For a taste of Renaissance landscaping, be sure to check out the Giardino dei Giusti. It’s a beautiful garden that first opened its doors to the public in the 16th century.

How to get from Venice to Verona by train: it takes about 1 hour and 15 minutes to get from Venice to Verona. You can use either Trenitalia (Frecciarossa or Regionale Veloce) and Italo trains.

Tip: one of my favourite things to do in Verona is visiting Juliet’s Club. There, you can become one of Juliet’s secretaries for a few hours! I wrote about it here.

Read more: What to see in Verona in 2 days

Treviso, the Little Venice

Treviso is a lovely town that often gets overshadowed by other more famous cities in Veneto, but it’s got a lot to offer. It’s a great option if you are looking for a change of pace after the crowds in Venice.

In its historic walled center, you’ll find narrow streets, Renaissance palaces, bridges, and canals that earned Treviso the nickname “Little Venice”.

a picturesque cobbled alley lined with pastel-coloured, porticoed buildingsStart your exploration from Piazza dei Signori, the main square full of cute shops, cafés and historic buildings. Among them is the imposing Palazzo dei Trecento, where communal assemblies used to take place back in the day.

Top sights include a multi-domed Cathedral with a beautiful Annunciation by Titian, and the Church of San Nicolò where you can see the first pair of spectacles ever depicted in a work of art!

It’s also worth popping into Treviso fish market, which is picturesquely located on an islet right in the town centre.

How to get from Venice to Treviso by train: the train journey is about 30 minutes with either Trenitalia (Regionale Veloce or Regionale) or Italo.

Tip: if there’s one in place in Italy where you should feast on Tiramisù and glasses of chilled Prosecco, that’s Treviso. This is where the famous Italian dessert was born in the 1970’s (the restaurant that invented it is still there – Le Beccherie) while Prosecco is produced in the hills right outside town.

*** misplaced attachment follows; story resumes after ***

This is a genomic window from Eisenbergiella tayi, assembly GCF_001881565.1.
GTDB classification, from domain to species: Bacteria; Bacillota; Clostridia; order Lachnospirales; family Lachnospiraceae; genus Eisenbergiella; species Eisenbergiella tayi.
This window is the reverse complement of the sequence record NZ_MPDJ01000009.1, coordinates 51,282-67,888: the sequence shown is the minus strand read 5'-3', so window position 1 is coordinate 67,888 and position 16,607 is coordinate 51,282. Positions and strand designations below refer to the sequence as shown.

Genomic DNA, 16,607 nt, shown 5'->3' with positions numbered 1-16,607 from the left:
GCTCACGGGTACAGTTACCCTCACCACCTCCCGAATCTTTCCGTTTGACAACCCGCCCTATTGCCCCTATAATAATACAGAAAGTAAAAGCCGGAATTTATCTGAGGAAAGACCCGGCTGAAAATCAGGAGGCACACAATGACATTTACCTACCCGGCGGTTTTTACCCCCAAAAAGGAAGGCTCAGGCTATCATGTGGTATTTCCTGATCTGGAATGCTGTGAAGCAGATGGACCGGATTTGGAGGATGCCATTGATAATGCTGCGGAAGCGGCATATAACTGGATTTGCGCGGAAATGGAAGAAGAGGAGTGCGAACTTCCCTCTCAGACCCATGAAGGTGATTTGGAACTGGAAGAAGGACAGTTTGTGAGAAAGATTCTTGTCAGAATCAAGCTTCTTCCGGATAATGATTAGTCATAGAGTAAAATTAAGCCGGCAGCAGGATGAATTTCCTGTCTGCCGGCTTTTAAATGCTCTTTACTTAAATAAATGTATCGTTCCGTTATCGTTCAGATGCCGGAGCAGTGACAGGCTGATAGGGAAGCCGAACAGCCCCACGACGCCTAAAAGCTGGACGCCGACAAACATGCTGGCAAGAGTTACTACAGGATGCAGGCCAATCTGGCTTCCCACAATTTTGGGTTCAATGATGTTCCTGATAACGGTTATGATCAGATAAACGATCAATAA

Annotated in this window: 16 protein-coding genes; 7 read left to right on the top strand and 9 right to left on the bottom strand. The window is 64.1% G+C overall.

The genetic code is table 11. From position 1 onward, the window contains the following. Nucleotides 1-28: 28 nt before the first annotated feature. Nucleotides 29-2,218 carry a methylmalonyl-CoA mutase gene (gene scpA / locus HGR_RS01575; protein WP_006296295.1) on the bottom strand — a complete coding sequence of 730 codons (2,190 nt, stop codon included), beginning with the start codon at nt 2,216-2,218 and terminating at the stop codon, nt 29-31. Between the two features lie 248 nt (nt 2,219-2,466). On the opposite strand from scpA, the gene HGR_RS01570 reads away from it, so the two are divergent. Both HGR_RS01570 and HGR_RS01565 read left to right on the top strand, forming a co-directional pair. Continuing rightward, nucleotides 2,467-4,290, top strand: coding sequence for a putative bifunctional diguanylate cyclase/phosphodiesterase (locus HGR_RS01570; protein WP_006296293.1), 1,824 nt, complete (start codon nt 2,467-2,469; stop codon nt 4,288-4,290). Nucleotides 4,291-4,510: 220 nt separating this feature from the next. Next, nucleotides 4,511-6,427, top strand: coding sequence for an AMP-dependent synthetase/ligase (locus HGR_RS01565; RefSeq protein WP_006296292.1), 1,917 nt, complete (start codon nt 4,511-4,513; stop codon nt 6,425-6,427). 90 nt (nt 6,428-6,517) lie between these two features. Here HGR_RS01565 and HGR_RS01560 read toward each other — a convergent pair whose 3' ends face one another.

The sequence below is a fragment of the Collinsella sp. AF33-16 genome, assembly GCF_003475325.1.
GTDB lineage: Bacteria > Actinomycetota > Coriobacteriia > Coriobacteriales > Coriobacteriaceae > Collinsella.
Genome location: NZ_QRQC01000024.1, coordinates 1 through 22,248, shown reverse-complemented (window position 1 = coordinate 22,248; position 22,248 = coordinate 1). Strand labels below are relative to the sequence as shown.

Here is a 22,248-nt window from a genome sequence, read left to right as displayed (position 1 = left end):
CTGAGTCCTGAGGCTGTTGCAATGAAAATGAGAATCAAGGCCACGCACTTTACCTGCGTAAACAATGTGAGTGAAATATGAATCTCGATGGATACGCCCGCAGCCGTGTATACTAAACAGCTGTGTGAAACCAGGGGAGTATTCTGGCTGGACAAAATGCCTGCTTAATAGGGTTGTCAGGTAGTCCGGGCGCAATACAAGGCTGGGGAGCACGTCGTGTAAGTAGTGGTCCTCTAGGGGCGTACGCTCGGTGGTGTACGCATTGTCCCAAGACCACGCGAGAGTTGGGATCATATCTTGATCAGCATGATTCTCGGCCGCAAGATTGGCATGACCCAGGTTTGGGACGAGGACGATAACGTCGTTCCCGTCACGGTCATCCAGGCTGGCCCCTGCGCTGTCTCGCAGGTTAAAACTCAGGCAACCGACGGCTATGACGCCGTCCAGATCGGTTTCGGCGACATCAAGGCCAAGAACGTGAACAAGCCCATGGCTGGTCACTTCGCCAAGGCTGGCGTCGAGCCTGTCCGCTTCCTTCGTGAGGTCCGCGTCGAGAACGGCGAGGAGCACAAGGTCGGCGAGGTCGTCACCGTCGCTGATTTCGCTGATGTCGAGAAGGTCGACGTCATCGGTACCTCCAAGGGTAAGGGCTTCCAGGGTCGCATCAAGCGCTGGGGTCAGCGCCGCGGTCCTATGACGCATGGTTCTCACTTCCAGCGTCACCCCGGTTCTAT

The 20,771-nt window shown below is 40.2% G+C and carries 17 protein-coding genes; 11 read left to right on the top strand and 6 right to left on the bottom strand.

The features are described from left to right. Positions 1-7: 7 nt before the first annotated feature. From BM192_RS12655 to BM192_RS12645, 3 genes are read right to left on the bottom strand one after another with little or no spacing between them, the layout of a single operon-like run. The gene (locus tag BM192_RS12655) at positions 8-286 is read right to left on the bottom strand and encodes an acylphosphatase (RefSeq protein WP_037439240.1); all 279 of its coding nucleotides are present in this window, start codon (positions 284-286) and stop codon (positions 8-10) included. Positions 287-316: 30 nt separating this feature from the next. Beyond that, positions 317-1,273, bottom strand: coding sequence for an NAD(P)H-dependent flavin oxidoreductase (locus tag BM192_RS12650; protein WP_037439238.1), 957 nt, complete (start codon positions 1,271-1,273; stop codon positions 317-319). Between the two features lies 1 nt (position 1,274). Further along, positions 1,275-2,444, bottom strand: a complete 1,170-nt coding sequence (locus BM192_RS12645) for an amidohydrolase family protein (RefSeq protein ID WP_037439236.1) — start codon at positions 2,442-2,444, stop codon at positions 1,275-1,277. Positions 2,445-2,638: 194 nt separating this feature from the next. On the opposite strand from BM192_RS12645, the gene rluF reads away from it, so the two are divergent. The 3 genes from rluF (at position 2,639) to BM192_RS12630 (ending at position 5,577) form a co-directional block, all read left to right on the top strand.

Vicenza and its architectural treasures

Vicenza’s main draw is undoubtedly for architecture lovers. This is where 16th-century architect Andrea Palladio – the guy who influenced architectural standards worldwide for centuries – designed beautiful villas and palaces that earned the town a spot on the UNESCO World Heritage list.

the palladian villa la rotonda in vicenzaAs a result of Palladio’s work, Vicenza is an incredible open-air museum of architectural wonders. The most impressive pieces include La Rotonda, which inspired the design for the White House, and the Olympic Theatre with the oldest surviving stage set in the world still in use.

The town is also renowned for its jewelry-making tradition, so make sure to include also a visit to the Jewellery Museum, the first of its kind in Italy.

How to get from Venice to Vicenza by train: it’s a 45-minute journey with either Trenitalia (Frecciarossa or Regionale Veloce trains) or Italo.

Tip: if you’re planning your day trip to Vicenza between April and September, make sure to include aperitivo at Terrazza della Basilica. It’s a fabulous panoramic cafè housed at the top of the Basilica Palladiana!

Bassano del Grappa and its historic distilleries

For a change of scenery, you can head to Bassano del Grappa, a charming little town nestled in the Venetian Pre-Alps.